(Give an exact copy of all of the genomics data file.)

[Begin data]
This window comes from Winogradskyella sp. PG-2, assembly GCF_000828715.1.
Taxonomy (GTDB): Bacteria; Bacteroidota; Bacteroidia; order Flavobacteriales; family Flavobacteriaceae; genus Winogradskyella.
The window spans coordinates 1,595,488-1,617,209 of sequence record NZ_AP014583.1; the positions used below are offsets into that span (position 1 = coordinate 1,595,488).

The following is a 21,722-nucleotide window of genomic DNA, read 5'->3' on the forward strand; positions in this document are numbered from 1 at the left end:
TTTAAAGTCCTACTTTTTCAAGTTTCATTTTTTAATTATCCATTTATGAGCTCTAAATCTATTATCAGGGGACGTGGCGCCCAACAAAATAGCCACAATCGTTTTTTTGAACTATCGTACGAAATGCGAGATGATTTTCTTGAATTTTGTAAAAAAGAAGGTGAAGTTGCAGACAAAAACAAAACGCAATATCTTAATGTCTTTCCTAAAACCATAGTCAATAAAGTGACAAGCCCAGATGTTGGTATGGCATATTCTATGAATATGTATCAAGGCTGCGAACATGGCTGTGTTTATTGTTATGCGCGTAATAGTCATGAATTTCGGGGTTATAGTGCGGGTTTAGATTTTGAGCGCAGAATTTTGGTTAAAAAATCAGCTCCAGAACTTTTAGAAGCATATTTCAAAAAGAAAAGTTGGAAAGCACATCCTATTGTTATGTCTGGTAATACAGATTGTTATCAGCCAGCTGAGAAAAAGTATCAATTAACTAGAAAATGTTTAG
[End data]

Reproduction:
This window comes from Winogradskyella sp. PG-2, assembly GCF_000828715.1.
Taxonomy (GTDB): Bacteria; Bacteroidota; Bacteroidia; order Flavobacteriales; family Flavobacteriaceae; genus Winogradskyella.
The window spans coordinates 1,595,488-1,617,209 of sequence record NZ_AP014583.1; the positions used below are offsets into that span (position 1 = coordinate 1,595,488).

The following is a 21,722-nucleotide window of genomic DNA, read 5'->3' on the forward strand; positions in this document are numbered from 1 at the left end:
TTTAAAGTCCTACTTTTTCAAGTTTCATTTTTTAATTATCCATTTATGAGCTCTAAATCTATTATCAGGGGACGTGGCGCCCAACAAAATAGCCACAATCGTTTTTTTGAACTATCGTACGAAATGCGAGATGATTTTCTTGAATTTTGTAAAAAAGAAGGTGAAGTTGCAGACAAAAACAAAACGCAATATCTTAATGTCTTTCCTAAAACCATAGTCAATAAAGTGACAAGCCCAGATGTTGGTATGGCATATTCTATGAATATGTATCAAGGCTGCGAACATGGCTGTGTTTATTGTTATGCGCGTAATAGTCATGAATTTCGGGGTTATAGTGCGGGTTTAGATTTTGAGCGCAGAATTTTGGTTAAAAAATCAGCTCCAGAACTTTTAGAAGCATATTTCAAAAAGAAAAGTTGGAAAGCACATCCTATTGTTATGTCTGGTAATACAGATTGTTATCAGCCAGCTGAGAAAAAGTATCAATTAACTAGAAAATGTTTAG